That is if you can find this place. Long Island was the setting for the novel, but discovering what’s left of its 1920s Gold Coast splendor — either the real thing or Fitzgerald’s vivid gilt invention — is as much a job for a receptive imagination as it is for a Google map with a homing device directed to locate a certain green beacon. It’s a diverting exercise, though, and the railroad is an excellent starting point. After all, it ferried party guests to Gatsby, whose “station wagon scampered like a brisk yellow bug to meet all trains.”.............

It’s not the grail of the Gold Coast, though. That would be some gaudy pile that served as the inspiration for the Gatsby mansion in arriviste West Egg (the Kings Point end of the Great Neck peninsula), or, better yet, the Buchanan house in old-gold East Egg (the Sands Point end of the Port Washington peninsula), where Gatsby directed his gaze across Manhasset Bay to fixate on the green light at the end of Daisy’s dock. You won’t find either. Not definitively.........

A large, white-columned Sands Point estate called Lands End, now in disrepair as developers seek to tear it down and subdivide the lot, is the one most frequently invoked as the inspiration for the Buchanan residence. When it was put up for sale in 2002, the real estate notices boasted unequivocally that it was. That’s because it was the home of the newspaperman Herbert Bayard Swope and his wife, Margaret, and the Fitzgeralds were among the theater and literary set at the Swopes’ famous parties. At least they were until Margaret disinvited them after Zelda stripped at one party and tried to seduce Margaret’s shy adolescent brother, who was terrified, writes Judith S. Goldstein in her book “Inventing Great Neck: Jewish Identity and the American Dream.” Ms. Goldstein quotes a 1931 account: "That was it for Margaret. Zelda was out. ‘Not with my brother, sister! Not in my house, Mrs. F!’ ”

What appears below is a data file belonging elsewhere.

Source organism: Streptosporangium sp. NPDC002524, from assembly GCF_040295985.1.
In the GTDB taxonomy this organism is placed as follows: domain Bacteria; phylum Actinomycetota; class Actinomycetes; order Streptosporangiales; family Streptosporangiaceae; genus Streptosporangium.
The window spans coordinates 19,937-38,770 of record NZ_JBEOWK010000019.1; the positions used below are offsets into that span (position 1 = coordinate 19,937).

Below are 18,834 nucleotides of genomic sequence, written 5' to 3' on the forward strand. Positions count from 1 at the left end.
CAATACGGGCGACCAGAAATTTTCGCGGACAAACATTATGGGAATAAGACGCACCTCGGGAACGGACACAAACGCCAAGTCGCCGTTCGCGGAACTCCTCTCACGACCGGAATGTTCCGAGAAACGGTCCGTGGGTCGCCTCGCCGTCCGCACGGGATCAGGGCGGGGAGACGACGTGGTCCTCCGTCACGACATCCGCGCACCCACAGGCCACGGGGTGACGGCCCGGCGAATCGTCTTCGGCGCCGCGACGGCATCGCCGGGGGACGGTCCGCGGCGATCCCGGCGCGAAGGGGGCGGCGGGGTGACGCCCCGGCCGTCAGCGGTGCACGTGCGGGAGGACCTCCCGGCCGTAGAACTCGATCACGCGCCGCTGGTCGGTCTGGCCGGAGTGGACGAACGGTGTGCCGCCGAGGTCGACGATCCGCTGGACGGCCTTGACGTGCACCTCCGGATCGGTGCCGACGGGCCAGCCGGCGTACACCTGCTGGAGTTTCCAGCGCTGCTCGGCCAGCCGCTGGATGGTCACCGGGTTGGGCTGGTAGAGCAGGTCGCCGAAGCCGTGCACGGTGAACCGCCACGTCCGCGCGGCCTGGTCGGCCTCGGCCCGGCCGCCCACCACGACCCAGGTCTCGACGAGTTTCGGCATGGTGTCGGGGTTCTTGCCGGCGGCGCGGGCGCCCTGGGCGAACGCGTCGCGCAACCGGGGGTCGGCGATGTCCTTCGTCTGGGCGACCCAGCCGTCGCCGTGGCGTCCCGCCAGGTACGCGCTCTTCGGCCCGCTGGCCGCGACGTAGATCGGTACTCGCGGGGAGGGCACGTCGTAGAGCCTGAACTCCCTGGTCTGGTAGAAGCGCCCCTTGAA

You can see how Fitzgerald might have drawn inspiration for the novel’s raucous parties.

But wait. The Swopes did not move to “East Egg” until the Fitzgeralds had bolted for France; they lived in “West Egg” then (actually Great Neck), and it was their house on East Shore Road there, near Fitzgerald’s good friend and partner in alcoholism, Ring Lardner, that was the scene of those early bacchanals. This first Swope house no longer exists, but the Lardner house, at 325 East Shore Road, does.
........